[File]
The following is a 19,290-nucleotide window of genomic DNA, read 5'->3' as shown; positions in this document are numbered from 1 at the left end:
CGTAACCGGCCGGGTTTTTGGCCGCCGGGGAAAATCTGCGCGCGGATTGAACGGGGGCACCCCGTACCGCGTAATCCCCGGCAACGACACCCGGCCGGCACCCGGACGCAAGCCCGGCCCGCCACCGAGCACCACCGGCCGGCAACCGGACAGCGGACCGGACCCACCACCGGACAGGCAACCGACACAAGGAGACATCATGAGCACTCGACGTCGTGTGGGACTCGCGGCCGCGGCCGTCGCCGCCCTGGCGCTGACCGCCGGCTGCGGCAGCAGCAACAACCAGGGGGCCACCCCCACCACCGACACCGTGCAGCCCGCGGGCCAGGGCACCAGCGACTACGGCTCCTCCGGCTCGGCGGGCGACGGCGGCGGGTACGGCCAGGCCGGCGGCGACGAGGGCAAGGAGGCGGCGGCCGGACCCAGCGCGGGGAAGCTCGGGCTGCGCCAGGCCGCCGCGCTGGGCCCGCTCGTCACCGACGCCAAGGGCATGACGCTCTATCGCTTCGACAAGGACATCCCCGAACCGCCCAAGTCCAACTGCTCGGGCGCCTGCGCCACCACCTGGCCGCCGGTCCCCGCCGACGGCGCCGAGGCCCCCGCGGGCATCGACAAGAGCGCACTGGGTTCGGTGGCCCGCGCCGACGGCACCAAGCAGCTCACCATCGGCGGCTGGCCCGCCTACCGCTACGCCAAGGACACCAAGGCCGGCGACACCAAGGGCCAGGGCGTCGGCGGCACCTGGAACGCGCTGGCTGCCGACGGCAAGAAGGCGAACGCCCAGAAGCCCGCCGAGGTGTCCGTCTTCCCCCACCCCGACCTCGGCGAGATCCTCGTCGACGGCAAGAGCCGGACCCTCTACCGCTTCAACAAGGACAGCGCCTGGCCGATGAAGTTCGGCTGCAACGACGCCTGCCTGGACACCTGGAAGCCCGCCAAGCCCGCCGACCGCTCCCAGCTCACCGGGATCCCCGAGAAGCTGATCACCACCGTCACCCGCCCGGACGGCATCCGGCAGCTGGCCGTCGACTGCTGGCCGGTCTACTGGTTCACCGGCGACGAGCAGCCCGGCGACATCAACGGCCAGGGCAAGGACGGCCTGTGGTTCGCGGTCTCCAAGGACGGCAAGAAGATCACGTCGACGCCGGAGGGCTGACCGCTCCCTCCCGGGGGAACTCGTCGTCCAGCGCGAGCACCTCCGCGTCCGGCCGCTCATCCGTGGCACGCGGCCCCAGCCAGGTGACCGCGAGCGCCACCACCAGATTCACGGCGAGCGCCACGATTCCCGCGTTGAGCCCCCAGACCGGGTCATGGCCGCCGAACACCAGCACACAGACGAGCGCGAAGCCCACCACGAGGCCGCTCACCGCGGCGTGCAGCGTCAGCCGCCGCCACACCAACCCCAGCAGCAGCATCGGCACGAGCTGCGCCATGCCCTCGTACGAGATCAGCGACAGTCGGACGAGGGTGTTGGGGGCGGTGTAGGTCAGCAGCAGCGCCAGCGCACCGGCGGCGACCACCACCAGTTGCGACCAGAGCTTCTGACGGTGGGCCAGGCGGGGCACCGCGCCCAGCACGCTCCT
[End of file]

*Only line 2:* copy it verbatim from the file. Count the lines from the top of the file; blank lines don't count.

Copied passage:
CGTAACCGGCCGGGTTTTTGGCCGCCGGGGAAAATCTGCGCGCGGATTGAACGGGGGCACCCCGTACCGCGTAATCCCCGGCAACGACACCCGGCCGGCACCCGGACGCAAGCCCGGCCCGCCACCGAGCACCACCGGCCGGCAACCGGACAGCGGACCGGACCCACCACCGGACAGGCAACCGACACAAGGAGACATCATGAGCACTCGACGTCGTGTGGGACTCGCGGCCGCGGCCGTCGCCGCCCTGGCGCTGACCGCCGGCTGCGGCAGCAGCAACAACCAGGGGGCCACCCCCACCACCGACACCGTGCAGCCCGCGGGCCAGGGCACCAGCGACTACGGCTCCTCCGGCTCGGCGGGCGACGGCGGCGGGTACGGCCAGGCCGGCGGCGACGAGGGCAAGGAGGCGGCGGCCGGACCCAGCGCGGGGAAGCTCGGGCTGCGCCAGGCCGCCGCGCTGGGCCCGCTCGTCACCGACGCCAAGGGCATGACGCTCTATCGCTTCGACAAGGACATCCCCGAACCGCCCAAGTCCAACTGCTCGGGCGCCTGCGCCACCACCTGGCCGCCGGTCCCCGCCGACGGCGCCGAGGCCCCCGCGGGCATCGACAAGAGCGCACTGGGTTCGGTGGCCCGCGCCGACGGCACCAAGCAGCTCACCATCGGCGGCTGGCCCGCCTACCGCTACGCCAAGGACACCAAGGCCGGCGACACCAAGGGCCAGGGCGTCGGCGGCACCTGGAACGCGCTGGCTGCCGACGGCAAGAAGGCGAACGCCCAGAAGCCCGCCGAGGTGTCCGTCTTCCCCCACCCCGACCTCGGCGAGATCCTCGTCGACGGCAAGAGCCGGACCCTCTACCGCTTCAACAAGGACAGCGCCTGGCCGATGAAGTTCGGCTGCAACGACGCCTGCCTGGACACCTGGAAGCCCGCCAAGCCCGCCGACCGCTCCCAGCTCACCGGGATCCCCGAGAAGCTGATCACCACCGTCACCCGCCCGGACGGCATCCGGCAGCTGGCCGTCGACTGCTGGCCGGTCTACTGGTTCACCGGCGACGAGCAGCCCGGCGACATCAACGGCCAGGGCAAGGACGGCCTGTGGTTCGCGGTCTCCAAGGACGGCAAGAAGATCACGTCGACGCCGGAGGGCTGACCGCTCCCTCCCGGGGGAACTCGTCGTCCAGCGCGAGCACCTCCGCGTCCGGCCGCTCATCCGTGGCACGCGGCCCCAGCCAGGTGACCGCGAGCGCCACCACCAGATTCACGGCGAGCGCCACGATTCCCGCGTTGAGCCCCCAGACCGGGTCATGGCCGCCGAACACCAGCACACAGACGAGCGCGAAGCCCACCACGAGGCCGCTCACCGCGGCGTGCAGCGTCAGCCGCCGCCACACCAACCCCAGCAGCAGCATCGGCACGAGCTGCGCCATGCCCTCGTACGAGATCAGCGACAGTCGGACGAGGGTGTTGGGGGCGGTGTAGGTCAGCAGCAGCGCCAGCGCACCGGCGGCGACCACCACCAGTTGCGACCAGAGCTTCTGACGGTGGGCCAGGCGGGGCACCGCGCCCAGCACGCTCCT